Wa alaykum salam,
Note that, in the Sunni traditions, though the practice of taraweeh is greatly upheld by the Sunni brethren, it is not fard /wajib. Rather it is considered as a deed of sunna muakkida; a highly stressed tradition.
As for the Shia Tradition there is no practice from the Imams of Ahlu Bayt a.s. on the performance of tarawih as is being done by the Sunni brethren.
For us the traditions have mentioned specific numbers of units of prayers to be done on each night of Shahru Ramadhan. For details refer to the books of recommended prayers. Note that as these prayers are mustahab /recommended they cannot be performed in Jamaah / congregation as is being done for taraweeh.
From the foregoing you need to consider the following:
Do all the Sunnis perform the taraweeh?
As for the Sunnis who do not perform taraweeh are they considered to have committed a sin and a cause of disunity?
Likewise as a Shia, do you think that the unity is truly maintained by only praying the tarweeh with the Sunni brethren?
Are you gaining reward to perform the taraweeh and ignoring the guidance from the Ahlul Bayt a.s.?
Is this not an opportunity for you to strengthen the relations through being honest and explaining your position as a Shia with regards to Taraweeh prayer?
Our respected maraji, including Ayatullah Al Udhama Seyyid Ali Seestani, have always advised us about interacting with sunni brethren on basis of love and respect. An expected outcome of these interactions is the exchange of knowledge especially with regards to the variations in the beliefs and practices between each other. This will overcome the ignorance and prejudice amongst each other. It is through strengthening this relationship that the rationale for the various differences in fiqh can be discussed and mutually appreciated without offending each other. This scenario where you are a minority amongst the Sunni majority is common throughout the world. This provides an opportunity to enlighten the Sunni group on the shia fiqh with regards to the Taraweeh.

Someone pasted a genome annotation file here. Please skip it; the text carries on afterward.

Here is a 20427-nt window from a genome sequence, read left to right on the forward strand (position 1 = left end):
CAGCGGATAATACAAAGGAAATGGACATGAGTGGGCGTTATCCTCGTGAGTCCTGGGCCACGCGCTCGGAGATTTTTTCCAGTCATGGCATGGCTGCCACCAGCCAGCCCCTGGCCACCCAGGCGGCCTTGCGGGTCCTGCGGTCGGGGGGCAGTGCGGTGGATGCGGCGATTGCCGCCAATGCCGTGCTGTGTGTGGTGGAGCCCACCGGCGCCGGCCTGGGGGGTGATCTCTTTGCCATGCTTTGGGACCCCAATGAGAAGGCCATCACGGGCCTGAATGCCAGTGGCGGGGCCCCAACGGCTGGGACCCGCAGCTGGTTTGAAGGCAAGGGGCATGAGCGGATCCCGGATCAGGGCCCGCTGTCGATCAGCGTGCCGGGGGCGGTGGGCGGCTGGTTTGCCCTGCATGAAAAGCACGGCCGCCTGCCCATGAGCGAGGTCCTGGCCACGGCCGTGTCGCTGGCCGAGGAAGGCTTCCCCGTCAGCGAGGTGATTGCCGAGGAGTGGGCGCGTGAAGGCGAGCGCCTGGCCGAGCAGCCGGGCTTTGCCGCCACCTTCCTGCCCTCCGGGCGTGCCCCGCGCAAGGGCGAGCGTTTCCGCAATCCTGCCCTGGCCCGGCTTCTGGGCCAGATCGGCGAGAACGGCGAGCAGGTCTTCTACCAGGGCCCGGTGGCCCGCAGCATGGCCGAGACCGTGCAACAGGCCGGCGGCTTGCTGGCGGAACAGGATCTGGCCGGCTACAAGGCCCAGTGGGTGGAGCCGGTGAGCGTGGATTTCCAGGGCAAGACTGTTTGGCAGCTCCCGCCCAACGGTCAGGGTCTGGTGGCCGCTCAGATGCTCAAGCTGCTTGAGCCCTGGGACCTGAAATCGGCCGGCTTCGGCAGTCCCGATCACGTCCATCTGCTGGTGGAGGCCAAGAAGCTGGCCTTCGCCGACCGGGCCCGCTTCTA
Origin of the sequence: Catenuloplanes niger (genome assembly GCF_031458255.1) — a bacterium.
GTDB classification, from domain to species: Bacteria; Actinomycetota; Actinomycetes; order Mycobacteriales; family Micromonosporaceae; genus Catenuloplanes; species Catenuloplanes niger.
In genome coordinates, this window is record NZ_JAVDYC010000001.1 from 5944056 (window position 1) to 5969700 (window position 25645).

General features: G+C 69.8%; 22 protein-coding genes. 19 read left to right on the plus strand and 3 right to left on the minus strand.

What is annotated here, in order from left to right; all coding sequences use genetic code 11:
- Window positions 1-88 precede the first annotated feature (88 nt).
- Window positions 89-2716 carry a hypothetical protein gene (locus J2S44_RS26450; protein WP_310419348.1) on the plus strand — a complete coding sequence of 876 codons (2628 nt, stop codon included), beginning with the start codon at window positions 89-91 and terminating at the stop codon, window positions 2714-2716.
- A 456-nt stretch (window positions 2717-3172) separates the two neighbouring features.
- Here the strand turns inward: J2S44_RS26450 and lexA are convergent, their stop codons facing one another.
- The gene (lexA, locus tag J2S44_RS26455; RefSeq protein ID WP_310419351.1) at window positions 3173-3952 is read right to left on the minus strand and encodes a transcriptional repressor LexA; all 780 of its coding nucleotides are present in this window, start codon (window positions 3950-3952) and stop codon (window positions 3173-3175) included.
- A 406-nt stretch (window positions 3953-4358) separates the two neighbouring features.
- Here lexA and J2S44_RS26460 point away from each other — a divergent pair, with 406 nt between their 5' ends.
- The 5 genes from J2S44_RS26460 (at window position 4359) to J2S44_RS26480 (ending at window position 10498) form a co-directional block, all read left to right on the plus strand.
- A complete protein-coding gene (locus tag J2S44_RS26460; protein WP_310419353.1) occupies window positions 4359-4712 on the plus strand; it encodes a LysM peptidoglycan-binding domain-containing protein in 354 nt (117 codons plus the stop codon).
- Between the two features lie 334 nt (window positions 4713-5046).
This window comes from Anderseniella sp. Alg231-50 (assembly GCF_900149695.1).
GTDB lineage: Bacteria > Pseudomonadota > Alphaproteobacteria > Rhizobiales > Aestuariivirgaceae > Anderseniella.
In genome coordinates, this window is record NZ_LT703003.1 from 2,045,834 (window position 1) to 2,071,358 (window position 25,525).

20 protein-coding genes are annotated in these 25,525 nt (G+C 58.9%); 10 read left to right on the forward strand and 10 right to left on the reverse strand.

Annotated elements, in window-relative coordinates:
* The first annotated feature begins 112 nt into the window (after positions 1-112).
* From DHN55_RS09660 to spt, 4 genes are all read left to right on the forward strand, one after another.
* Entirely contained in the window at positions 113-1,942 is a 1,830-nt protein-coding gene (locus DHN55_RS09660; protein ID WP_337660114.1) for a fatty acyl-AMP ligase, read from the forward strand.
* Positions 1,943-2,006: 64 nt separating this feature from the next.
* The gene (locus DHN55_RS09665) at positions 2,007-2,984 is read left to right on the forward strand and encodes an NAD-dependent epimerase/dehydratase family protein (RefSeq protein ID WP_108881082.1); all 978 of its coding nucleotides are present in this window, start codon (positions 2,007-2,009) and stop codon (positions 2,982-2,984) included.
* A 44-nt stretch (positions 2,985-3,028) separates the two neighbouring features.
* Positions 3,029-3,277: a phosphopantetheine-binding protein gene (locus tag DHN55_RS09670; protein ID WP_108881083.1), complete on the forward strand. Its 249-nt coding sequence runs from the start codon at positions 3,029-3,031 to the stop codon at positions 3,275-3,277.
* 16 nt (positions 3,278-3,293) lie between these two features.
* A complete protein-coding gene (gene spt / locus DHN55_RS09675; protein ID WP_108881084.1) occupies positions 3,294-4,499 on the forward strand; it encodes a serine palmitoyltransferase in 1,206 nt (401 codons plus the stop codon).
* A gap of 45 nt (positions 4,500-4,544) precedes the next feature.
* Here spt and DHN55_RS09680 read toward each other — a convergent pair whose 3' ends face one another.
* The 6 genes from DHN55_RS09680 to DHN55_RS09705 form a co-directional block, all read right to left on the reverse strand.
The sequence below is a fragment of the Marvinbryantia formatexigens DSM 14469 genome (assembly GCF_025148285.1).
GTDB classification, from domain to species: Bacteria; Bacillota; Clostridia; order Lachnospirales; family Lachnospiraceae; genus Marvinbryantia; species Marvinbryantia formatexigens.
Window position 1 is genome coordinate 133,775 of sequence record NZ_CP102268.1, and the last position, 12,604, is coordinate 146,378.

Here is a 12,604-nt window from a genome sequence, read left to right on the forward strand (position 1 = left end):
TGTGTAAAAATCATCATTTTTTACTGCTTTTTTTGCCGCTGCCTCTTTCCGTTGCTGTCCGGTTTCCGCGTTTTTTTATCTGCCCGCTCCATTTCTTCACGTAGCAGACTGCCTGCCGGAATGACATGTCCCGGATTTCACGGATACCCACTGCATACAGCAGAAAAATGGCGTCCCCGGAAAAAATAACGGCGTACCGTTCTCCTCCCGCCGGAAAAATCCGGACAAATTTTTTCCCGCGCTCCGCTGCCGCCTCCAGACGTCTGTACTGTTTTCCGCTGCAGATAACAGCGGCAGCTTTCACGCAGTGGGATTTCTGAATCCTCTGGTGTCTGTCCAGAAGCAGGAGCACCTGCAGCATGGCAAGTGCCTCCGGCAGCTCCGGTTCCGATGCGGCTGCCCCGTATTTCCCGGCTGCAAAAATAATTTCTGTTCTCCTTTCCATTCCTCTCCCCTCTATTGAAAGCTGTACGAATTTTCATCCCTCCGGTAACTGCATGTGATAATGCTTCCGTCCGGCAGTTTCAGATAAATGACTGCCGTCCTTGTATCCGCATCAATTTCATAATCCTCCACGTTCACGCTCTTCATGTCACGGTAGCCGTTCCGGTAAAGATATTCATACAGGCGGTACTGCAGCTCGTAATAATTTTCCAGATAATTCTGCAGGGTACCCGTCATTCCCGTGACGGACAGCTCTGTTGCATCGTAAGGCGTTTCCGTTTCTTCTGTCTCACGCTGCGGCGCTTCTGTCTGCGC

Consequently rather than compromising on our faith and practices so as to 'show solidarity' one needs to confidently practice our faith especially where there is no justification to abandoning it or modifying them. Solidarity is not about unification, abandoning and compromising. Rather it is about accepting differences, respecting each other and appreciating diversity.
Fazle Abbas Datoo